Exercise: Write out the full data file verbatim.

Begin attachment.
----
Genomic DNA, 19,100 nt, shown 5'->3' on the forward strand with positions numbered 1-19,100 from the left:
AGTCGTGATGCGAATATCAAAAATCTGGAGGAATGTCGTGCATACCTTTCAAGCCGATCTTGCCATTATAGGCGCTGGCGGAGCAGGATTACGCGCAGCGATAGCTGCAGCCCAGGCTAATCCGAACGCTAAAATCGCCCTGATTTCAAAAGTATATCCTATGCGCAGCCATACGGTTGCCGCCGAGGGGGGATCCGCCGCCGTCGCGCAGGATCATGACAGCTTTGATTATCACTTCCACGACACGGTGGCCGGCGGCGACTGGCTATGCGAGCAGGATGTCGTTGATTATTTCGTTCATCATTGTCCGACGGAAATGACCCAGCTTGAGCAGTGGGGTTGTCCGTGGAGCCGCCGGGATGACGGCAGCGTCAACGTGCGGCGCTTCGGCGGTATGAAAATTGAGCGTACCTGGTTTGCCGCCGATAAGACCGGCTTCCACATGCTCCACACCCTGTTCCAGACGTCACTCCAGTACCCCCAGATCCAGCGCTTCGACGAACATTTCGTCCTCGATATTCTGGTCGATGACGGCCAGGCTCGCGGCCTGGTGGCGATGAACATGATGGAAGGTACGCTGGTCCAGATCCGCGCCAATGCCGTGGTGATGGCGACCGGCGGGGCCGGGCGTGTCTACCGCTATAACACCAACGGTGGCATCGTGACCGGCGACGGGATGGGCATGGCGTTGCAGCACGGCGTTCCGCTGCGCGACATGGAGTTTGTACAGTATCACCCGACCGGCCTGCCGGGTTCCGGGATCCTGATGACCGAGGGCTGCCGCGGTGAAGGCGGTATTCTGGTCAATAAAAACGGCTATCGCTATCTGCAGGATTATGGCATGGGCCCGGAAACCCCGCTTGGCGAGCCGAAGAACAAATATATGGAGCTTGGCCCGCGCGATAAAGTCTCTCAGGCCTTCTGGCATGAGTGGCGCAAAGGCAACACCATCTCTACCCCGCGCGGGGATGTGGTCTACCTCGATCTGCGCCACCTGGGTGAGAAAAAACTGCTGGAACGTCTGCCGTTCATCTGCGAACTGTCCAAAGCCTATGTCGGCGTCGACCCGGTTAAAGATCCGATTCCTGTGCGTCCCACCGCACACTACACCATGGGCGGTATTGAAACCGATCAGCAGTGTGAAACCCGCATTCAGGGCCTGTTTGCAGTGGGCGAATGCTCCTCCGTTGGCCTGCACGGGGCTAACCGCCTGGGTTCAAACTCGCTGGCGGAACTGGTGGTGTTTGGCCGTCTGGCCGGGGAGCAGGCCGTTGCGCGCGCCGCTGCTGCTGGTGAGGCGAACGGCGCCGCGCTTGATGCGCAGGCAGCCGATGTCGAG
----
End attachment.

Genomic DNA, 19,100 nt, shown 5'->3' on the forward strand with positions numbered 1-19,100 from the left:
AGTCGTGATGCGAATATCAAAAATCTGGAGGAATGTCGTGCATACCTTTCAAGCCGATCTTGCCATTATAGGCGCTGGCGGAGCAGGATTACGCGCAGCGATAGCTGCAGCCCAGGCTAATCCGAACGCTAAAATCGCCCTGATTTCAAAAGTATATCCTATGCGCAGCCATACGGTTGCCGCCGAGGGGGGATCCGCCGCCGTCGCGCAGGATCATGACAGCTTTGATTATCACTTCCACGACACGGTGGCCGGCGGCGACTGGCTATGCGAGCAGGATGTCGTTGATTATTTCGTTCATCATTGTCCGACGGAAATGACCCAGCTTGAGCAGTGGGGTTGTCCGTGGAGCCGCCGGGATGACGGCAGCGTCAACGTGCGGCGCTTCGGCGGTATGAAAATTGAGCGTACCTGGTTTGCCGCCGATAAGACCGGCTTCCACATGCTCCACACCCTGTTCCAGACGTCACTCCAGTACCCCCAGATCCAGCGCTTCGACGAACATTTCGTCCTCGATATTCTGGTCGATGACGGCCAGGCTCGCGGCCTGGTGGCGATGAACATGATGGAAGGTACGCTGGTCCAGATCCGCGCCAATGCCGTGGTGATGGCGACCGGCGGGGCCGGGCGTGTCTACCGCTATAACACCAACGGTGGCATCGTGACCGGCGACGGGATGGGCATGGCGTTGCAGCACGGCGTTCCGCTGCGCGACATGGAGTTTGTACAGTATCACCCGACCGGCCTGCCGGGTTCCGGGATCCTGATGACCGAGGGCTGCCGCGGTGAAGGCGGTATTCTGGTCAATAAAAACGGCTATCGCTATCTGCAGGATTATGGCATGGGCCCGGAAACCCCGCTTGGCGAGCCGAAGAACAAATATATGGAGCTTGGCCCGCGCGATAAAGTCTCTCAGGCCTTCTGGCATGAGTGGCGCAAAGGCAACACCATCTCTACCCCGCGCGGGGATGTGGTCTACCTCGATCTGCGCCACCTGGGTGAGAAAAAACTGCTGGAACGTCTGCCGTTCATCTGCGAACTGTCCAAAGCCTATGTCGGCGTCGACCCGGTTAAAGATCCGATTCCTGTGCGTCCCACCGCACACTACACCATGGGCGGTATTGAAACCGATCAGCAGTGTGAAACCCGCATTCAGGGCCTGTTTGCAGTGGGCGAATGCTCCTCCGTTGGCCTGCACGGGGCTAACCGCCTGGGTTCAAACTCGCTGGCGGAACTGGTGGTGTTTGGCCGTCTGGCCGGGGAGCAGGCCGTTGCGCGCGCCGCTGCTGCTGGTGAGGCGAACGGCGCCGCGCTTGATGCGCAGGCAGCCGATGTCGAG